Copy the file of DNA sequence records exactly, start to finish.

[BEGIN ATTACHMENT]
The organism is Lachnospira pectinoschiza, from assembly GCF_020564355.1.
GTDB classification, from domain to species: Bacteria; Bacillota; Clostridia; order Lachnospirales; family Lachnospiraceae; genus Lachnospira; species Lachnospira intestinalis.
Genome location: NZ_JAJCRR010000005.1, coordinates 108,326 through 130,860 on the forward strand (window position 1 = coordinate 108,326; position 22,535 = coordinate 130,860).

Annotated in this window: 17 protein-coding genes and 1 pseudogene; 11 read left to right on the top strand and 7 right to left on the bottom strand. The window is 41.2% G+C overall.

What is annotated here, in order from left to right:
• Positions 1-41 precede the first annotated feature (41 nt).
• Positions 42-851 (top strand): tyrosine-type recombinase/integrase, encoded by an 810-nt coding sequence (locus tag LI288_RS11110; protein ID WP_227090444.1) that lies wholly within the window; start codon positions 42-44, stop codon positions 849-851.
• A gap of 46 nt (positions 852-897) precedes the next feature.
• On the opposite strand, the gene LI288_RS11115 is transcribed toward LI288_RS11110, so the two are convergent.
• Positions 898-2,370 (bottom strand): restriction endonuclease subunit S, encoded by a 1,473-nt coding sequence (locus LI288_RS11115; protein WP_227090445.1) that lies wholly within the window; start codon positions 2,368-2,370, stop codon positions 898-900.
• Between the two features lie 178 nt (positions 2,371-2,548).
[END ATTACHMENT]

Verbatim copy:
The organism is Lachnospira pectinoschiza, from assembly GCF_020564355.1.
GTDB classification, from domain to species: Bacteria; Bacillota; Clostridia; order Lachnospirales; family Lachnospiraceae; genus Lachnospira; species Lachnospira intestinalis.
Genome location: NZ_JAJCRR010000005.1, coordinates 108,326 through 130,860 on the forward strand (window position 1 = coordinate 108,326; position 22,535 = coordinate 130,860).

Annotated in this window: 17 protein-coding genes and 1 pseudogene; 11 read left to right on the top strand and 7 right to left on the bottom strand. The window is 41.2% G+C overall.

What is annotated here, in order from left to right:
• Positions 1-41 precede the first annotated feature (41 nt).
• Positions 42-851 (top strand): tyrosine-type recombinase/integrase, encoded by an 810-nt coding sequence (locus tag LI288_RS11110; protein ID WP_227090444.1) that lies wholly within the window; start codon positions 42-44, stop codon positions 849-851.
• A gap of 46 nt (positions 852-897) precedes the next feature.
• On the opposite strand, the gene LI288_RS11115 is transcribed toward LI288_RS11110, so the two are convergent.
• Positions 898-2,370 (bottom strand): restriction endonuclease subunit S, encoded by a 1,473-nt coding sequence (locus LI288_RS11115; protein WP_227090445.1) that lies wholly within the window; start codon positions 2,368-2,370, stop codon positions 898-900.
• Between the two features lie 178 nt (positions 2,371-2,548).